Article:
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False Claims Act Statistics, News & Analysis

A Rebel Claim Without a Cause? Michigan Federal Court Analyzes False Claims Act Causation of Damages Standard

In the recent decision in United States v. Quicken Loans Inc., the district court found the government adequately pleaded that Quicken Loan Inc. (“Quicken”) submitted false claims and made false statements material to false claims for insurance payouts from the Federal Housing Administration (“FHA”) for defaulted FHA-insured loans that Quicken had not properly underwritten. No. 16-CV-14050, 2017 WL 930039 (E.D. Mich. Mar. 9, 2017). As a result, the Court denied most of Quicken’s motion to dismiss except for one theory of liability and certain untimely claims.

Wait, don’t go! We at the LLB know this fact pattern is not the most unique (we’ve covered it here and here). But the court’s opinion dives into many relevant issues for FCA defendants; so many, in fact, that we can’t do justice to them all in one post: knowledge and Safeco, materiality under Escobar, Rule 9(b), and others. For this post, we will tread into less familiar waters: the court’s analysis of the rarely-discussed topic of causation of damages under the FCA.

To set the stage, the government alleged that Quicken represented to the FHA that certain mortgages had been properly underwritten and found eligible for FHA insurance when, in fact, they were not. Quicken allegedly permitted employees to request inflated values from appraisers, seek improper management exceptions to underwriting requirements, miscalculate the income of lenders, manipulate data entered into the underwriting system, and ignore red flags from that system. The government alleged that Quicken’s scheme caused the government to pay insurance claims on defaulted FHA-insured mortgages.

After ruling that the government adequately pleaded knowledge and materiality for all but the manipulation of data theory, the court reached the issue of causation of damages. The court explained that the FCA imposes two types of civil liability—civil penalties and actual damages—and that to recover actual damages, the government has to show the defendant’s conduct caused the government’s damages, while causation is not required for penalties. Id. at *19.

There is not a uniform standard for causation of damages, however. The court noted that the Seventh Circuit requires only that the government show that it would not have insured the loan “but for” the false claim or false statement. United States v. First Nat’l Bank of Cicero, 957 F.2d 1362, 1374 (7th Cir. 1992). By contrast, the Third, Fifth, Sixth, and D.C. Circuits, and the district court here, apply a “proximate cause” standard, which requires showing that “specific misrepresentations made to” the government “were the direct and proximate cause of” the government’s damages. See, e.g., United States ex rel. Fago v. M & T Mortg. Corp., 518 F. Supp. 2d 108, 122 (D.D.C. 2007).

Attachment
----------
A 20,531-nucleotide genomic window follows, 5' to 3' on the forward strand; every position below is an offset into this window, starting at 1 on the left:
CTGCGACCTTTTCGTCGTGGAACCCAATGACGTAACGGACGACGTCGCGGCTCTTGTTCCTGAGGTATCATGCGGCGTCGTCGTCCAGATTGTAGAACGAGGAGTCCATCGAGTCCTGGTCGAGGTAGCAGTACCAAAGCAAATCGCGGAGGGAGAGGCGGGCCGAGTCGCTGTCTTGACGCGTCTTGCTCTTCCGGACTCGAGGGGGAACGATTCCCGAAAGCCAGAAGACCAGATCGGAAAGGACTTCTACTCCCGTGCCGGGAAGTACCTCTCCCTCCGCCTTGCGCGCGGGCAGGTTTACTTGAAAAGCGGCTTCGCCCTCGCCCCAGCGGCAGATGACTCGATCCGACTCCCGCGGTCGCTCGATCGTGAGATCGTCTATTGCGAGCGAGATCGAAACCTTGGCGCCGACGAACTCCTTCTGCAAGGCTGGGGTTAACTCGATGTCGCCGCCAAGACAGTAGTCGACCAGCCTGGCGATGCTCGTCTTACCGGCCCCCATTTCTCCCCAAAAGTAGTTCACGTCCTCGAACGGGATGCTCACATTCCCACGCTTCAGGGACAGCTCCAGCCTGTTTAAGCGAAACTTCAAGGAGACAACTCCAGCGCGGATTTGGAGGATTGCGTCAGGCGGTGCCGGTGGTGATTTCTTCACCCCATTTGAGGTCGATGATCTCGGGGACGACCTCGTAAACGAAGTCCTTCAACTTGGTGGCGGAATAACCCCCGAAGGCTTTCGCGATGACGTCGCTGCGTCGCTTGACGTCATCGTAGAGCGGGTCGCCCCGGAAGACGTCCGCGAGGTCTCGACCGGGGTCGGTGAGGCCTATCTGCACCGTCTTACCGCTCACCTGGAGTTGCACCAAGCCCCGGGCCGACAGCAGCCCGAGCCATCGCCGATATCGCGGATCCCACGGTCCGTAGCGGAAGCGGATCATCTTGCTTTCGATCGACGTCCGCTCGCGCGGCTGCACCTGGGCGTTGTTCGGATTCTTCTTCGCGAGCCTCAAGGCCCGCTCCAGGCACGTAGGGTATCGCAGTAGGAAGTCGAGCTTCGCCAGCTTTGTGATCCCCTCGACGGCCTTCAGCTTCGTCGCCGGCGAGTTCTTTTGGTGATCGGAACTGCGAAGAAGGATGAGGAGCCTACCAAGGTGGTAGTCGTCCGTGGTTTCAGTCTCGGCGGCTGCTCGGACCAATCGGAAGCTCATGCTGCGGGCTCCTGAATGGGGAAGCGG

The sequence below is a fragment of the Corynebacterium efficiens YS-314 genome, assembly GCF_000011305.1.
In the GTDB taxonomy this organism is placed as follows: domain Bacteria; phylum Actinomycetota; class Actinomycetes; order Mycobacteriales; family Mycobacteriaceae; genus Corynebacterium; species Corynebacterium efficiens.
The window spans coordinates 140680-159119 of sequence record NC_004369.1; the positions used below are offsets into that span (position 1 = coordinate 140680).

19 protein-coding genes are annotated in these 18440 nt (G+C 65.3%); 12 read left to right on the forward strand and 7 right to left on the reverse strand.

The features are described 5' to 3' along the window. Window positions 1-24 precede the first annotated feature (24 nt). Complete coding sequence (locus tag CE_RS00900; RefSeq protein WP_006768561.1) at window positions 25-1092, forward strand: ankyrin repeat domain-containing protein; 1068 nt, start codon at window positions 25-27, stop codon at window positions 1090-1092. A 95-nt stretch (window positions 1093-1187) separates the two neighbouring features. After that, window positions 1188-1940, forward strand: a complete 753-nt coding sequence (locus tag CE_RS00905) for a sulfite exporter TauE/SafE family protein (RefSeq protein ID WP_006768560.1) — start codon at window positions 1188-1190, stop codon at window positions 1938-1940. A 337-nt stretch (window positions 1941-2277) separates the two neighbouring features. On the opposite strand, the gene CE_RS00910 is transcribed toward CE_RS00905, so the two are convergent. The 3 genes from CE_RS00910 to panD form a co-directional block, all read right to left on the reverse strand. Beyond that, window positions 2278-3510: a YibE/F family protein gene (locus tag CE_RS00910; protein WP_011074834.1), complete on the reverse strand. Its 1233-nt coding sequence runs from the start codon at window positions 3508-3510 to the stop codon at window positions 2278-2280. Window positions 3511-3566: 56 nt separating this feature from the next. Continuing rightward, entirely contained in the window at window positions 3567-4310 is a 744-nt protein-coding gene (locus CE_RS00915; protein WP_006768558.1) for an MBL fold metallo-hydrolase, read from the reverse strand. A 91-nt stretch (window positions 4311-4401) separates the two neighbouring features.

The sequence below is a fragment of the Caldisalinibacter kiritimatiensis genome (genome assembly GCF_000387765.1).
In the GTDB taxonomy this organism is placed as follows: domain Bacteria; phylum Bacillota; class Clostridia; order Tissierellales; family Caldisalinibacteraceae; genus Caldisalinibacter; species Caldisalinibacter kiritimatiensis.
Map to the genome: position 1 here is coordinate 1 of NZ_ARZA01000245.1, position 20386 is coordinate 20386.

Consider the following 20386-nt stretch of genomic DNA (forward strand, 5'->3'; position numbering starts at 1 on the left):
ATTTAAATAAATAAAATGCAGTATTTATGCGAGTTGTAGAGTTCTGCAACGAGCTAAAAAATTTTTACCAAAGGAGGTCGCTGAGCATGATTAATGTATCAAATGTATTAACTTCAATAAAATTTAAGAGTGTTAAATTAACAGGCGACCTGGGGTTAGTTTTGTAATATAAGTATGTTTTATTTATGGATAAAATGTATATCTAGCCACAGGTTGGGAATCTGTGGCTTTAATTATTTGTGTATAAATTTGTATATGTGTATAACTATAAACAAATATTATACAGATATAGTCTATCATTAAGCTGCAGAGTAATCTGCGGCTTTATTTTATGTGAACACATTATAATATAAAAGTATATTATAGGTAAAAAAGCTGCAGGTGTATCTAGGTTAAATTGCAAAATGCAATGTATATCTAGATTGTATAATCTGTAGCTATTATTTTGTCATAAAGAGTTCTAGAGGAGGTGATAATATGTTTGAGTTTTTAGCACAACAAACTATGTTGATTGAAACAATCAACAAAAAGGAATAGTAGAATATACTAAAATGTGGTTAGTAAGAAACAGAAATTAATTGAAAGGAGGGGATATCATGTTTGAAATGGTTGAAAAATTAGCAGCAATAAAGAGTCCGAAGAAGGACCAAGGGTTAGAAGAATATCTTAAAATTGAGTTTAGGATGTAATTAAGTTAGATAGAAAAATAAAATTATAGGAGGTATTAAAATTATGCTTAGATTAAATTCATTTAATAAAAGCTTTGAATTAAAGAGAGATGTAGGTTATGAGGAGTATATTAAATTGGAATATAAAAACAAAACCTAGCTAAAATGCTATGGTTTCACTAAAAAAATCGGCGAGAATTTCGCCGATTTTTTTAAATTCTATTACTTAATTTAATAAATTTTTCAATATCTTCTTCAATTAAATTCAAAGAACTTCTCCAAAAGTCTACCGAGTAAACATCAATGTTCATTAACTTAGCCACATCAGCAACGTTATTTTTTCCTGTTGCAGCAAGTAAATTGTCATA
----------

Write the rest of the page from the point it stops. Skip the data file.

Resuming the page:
The court further noted that the definition of proximate cause itself varies between courts. It explained that some courts have suggested that a FCA defendant should only be liable for losses that result “because of” the specific misstatement in the claim. Id. at 20. Quicken argued that under this standard, the government must allege that the loan default actually was caused by the specific misstatement, and not some other circumstance. For example, if the government alleged Quicken misrepresented a borrower’s monthly income, the government would then have to show that the default was caused by the borrower’s lack of monthly income and not another cause such as poor health, divorce, or another factor unrelated to the misstatement of the borrower’s income.

Ultimately, the court rejected Quicken’s argument and found that “foreseeability,” not “because of,” is the appropriate proximate cause standard under the FCA. Applying the “foreseeability” standard, the court held that the complaint’s allegations must “support an inference that it was reasonably foreseeable that the false claim would result in a default of the mortgage loan.” Id. at 21. Under the foreseeability test, the court found that the government plausibly pleaded that Quicken’s alleged actions were the proximate cause of the defaults because Quicken’s misstatements implicated the borrower’s ability to repay the loans, such that the borrower’s ultimate default was a reasonably foreseeable outcome. The court also emphasized that proximate cause was most appropriately resolved by a jury.

As the court acknowledged, the “foreseeability” proximate-cause standard is not favored by all courts. Indeed, some judges have criticized such a standard because it adopts a traditional principle of tort law, which is focused on compensatory damages, in the context of a punitive statute like the FCA. See United States ex rel. Sikkenga v. Regence Bluecross Blueshield of Utah, 472 F.3d 702, 734 (10th Cir. 2006) (Hartz, J., concurring and dissenting in part). The practical result of the court’s adoption of the “foreseeability” standard for FCA cases is that it may allow the FCA’s punitive treble damages against defendants even where the connection between the alleged specific false statement or false claim and the government’s actual damages is very attenuated.



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Author

Daniel T. Wallmuth

Daniel T. Wallmuth Associate